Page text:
A Father’s Love

A Father’s Love: Father to the Fatherless
Guest Post by Thad Nelson

I was on a construction jobsite a few years back listening to a conversation between two of my co-workers about how terrible their fathers were and I interjected quite insensitively how awesome my own father was. This stopped the conversation and Charlie says to me, “Hey stop it. You’re spoiling our pity party!” It was at this point in my life that I really stopped and took stock of who my father is and what I had learned from him. Peacemaking, patience, joy, sticktuitiveness, self control, frugality, gentleness.

My dad never had an opinion when it came to eating out. He is generally not a picky person but it’s not like he doesn’t have favorite things:

Lasagna, 1000 island dressing, and carrot cake, to name a few, but I realized in retrospect that what he really wanted for dinner was for us to be happy and not to fight. When I was young I wanted a certain wood toy and so he set out to build it for me. I was so distraught by the noise of the saw that he stopped and never made it. I think about myself in a similar situation and I think I would say, “If you don’t like it, then go in the house” Turns out, I am not my father. I began to recognize that he had consistently modeled the art of peacemaking by setting aside his own wants and desires for the wants and desires of others.

I would say that I learned patience from my father from countless hunting and fishing trips, but it would not quite be accurate. At least not in the sense that I typically think of his patience. He is patient with people. He was patient with me and my sister and my mother and our stray cats and all our shortcomings…

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Theology Soup

I started going to church when I was a baby. Which sounds funny because clearly I didn’t think to myself at a few months old, “huh, I wanna check out these Jesus followers.” My mom became a Christian just before I was born and started going to a Southern Baptist church. Before you get a picture in your head of holy rollers, this church was planted in Northwest Washington where even self-titled Charismatics are probably not going to get too demonstrative. (This is a stereotype which several of my friends from home break, I’ll grant you.)

We didn’t holy roll. When it was time to worship, we just followed orders. Hymns, praise choruses, stand, stand, sit. No one said, “Amen,” no one raised their hands.

When I became a Christian for real at age 16, I wanted to be at church every moment. Still Southern Baptist. I devoured my Bible and tattooed it with question marks which I would frequently harass my pastor with through email. I did all the 12 week Bible studies you can think of, Experiencing God, The Mind of Christ, A Heart Like His.

Then, because I felt this call to be a missionary, I found myself at Moody Bible Institute. I was like a toddler on the loose, making friends, staying up late, listening to guys debate theology and kind of in awe of their adult sounding opinions…

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Old Acquaintance

I‘m that lady who alternately weeps and cracks jokes. It looks like insanity, but it is actually exactly how to stay sane.

Today I met a 70yr old version of myself.

Every week, some of our students and one of our staff go next door to an assisted living home to lead a Bible study. Every week, whoever goes comes back with full hearts and good stories. Those people are amazing. Sometimes only of a few of them show up, sometimes more than 5. Sometimes several people leave in the middle. It’s not just a place for old people, it’s for anyone who needs assistance in living, so there are people as young as 18 and one lady who is 97 and many of them are noticeably “different.”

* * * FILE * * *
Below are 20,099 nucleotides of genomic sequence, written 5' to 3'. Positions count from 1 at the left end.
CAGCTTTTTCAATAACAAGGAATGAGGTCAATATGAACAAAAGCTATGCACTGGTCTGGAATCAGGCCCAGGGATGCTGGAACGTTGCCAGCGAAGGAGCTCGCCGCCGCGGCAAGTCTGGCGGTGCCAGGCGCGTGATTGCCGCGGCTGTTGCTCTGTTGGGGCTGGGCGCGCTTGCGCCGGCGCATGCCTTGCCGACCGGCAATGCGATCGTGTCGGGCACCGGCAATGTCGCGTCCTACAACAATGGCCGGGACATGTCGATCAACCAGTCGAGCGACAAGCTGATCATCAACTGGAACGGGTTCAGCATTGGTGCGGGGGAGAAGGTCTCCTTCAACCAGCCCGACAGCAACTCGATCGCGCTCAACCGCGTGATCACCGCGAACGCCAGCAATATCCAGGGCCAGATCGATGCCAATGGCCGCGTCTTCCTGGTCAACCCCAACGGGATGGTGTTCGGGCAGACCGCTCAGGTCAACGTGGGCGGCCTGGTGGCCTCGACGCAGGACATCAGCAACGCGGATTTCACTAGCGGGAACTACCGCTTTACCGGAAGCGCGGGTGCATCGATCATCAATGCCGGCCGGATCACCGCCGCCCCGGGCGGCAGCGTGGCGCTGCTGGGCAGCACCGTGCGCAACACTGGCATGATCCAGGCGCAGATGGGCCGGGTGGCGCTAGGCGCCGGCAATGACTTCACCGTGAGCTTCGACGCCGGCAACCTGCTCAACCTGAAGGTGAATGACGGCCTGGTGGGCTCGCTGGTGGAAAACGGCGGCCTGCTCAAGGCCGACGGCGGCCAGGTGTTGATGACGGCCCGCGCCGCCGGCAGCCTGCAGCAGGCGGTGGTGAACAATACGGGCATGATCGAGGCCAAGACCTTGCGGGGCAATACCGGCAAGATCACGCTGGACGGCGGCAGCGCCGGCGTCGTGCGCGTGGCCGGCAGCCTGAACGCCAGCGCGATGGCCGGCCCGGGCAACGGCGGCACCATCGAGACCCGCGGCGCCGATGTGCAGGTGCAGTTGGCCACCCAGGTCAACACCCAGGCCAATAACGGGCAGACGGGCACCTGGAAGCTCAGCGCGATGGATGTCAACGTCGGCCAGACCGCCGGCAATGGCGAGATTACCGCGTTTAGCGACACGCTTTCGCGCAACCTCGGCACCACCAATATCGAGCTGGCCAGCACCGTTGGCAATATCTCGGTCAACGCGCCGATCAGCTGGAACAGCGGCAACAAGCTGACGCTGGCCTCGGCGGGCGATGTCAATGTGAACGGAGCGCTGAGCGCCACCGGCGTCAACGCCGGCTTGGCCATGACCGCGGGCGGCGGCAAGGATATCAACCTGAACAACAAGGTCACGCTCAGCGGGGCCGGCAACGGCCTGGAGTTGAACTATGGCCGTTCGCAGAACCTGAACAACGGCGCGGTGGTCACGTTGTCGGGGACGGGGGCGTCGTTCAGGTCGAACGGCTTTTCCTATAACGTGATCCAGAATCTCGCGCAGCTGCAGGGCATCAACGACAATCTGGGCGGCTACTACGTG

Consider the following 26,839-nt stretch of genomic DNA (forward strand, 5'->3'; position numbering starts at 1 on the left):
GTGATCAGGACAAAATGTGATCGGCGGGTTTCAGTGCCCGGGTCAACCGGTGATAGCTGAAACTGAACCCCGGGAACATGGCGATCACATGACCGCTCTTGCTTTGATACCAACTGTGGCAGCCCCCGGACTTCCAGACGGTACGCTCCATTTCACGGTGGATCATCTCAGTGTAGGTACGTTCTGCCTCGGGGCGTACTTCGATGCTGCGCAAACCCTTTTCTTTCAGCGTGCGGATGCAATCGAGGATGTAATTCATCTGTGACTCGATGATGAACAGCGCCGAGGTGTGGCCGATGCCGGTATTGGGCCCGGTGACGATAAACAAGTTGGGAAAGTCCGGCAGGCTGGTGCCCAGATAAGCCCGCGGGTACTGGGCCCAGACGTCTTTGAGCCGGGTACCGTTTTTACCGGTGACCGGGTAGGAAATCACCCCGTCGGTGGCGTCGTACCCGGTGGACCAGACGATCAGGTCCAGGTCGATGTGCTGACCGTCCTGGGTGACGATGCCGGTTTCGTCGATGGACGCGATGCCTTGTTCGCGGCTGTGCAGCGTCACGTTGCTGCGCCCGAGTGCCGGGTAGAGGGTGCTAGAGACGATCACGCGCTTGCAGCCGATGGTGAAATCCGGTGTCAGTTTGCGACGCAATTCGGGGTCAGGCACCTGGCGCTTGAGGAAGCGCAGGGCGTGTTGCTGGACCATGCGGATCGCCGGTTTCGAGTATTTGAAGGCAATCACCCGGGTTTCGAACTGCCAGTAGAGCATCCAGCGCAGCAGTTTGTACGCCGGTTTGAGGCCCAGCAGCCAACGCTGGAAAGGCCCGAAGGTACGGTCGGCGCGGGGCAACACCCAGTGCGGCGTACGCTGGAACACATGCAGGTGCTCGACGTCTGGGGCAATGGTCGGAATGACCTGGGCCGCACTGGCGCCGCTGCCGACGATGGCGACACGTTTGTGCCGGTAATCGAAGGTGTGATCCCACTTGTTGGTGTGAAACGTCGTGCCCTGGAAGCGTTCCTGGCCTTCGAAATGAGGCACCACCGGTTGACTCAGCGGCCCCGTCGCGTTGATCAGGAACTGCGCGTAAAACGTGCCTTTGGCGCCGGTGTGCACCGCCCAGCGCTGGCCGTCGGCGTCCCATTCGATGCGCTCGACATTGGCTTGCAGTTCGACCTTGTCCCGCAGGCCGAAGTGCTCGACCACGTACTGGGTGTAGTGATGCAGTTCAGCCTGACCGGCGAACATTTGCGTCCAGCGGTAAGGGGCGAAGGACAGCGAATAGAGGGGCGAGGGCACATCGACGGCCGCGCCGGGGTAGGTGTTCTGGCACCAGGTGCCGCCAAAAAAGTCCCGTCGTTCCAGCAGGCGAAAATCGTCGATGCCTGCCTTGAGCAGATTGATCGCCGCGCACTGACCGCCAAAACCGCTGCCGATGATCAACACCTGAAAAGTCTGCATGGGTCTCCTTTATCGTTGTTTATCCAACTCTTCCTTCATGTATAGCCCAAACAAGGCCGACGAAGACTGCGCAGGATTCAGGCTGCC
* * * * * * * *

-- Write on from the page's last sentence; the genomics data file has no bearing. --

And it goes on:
Today the 97yr old woman came (I’ll call her Beth), as well as two other women (I will call them Cindy and Lily). Cindy left early because her bipolar disorder was making it hard for her to sit with a group of people. She apologized profusely, but exited quickly. Lily was the old version of me and she spent part of the time cracking jokes, noticing random things (“Look out that window! There’s a plane that just flew over the peak!”), and the other part of the time, she wept openly….

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Holiday Equilibrium

The Christmas season is upon us. I think I’m finally beginning to reclaim some joy for this season.  It’s amazing what an idyllic childhood of Christmases will do to hinder and taint your attempts to enjoy the holiday as a single adult.

Christmases past are perfect in my memory and all of that had to do with my mom.She was way better than Santa Claus. Most of the year she was pretty stressed with work and taking care of three girls on her own, but at Christmas time she was the Happiest Little Elf version of herself. Her happiness would spill over to her three daughters in a way that caused us to fight less and love more. The weekend after Thanksgiving she would pull out the boxes and the whole house would be transformed. A stack of the best Christmas records would sit on the record player and when they  had played through we would just flip them all over and start again.

As the youngest in the house, I always got up first on Christmas morning. Sometime around age 7 or 8 I crept down the hall before daylight and there in the living room, in the magical glow of the Christmas tree lights, sat a shiny, red bicycle. I knew it was for me. After gaping at it for a few seconds, I slipped into my mom’s room to wake her up. Before I said anything, her sleepy voice came from under covers, “I missed The Face.” Of course she meant the face I made when I saw that glorious bike, so I replayed it for her….

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Good Time Gal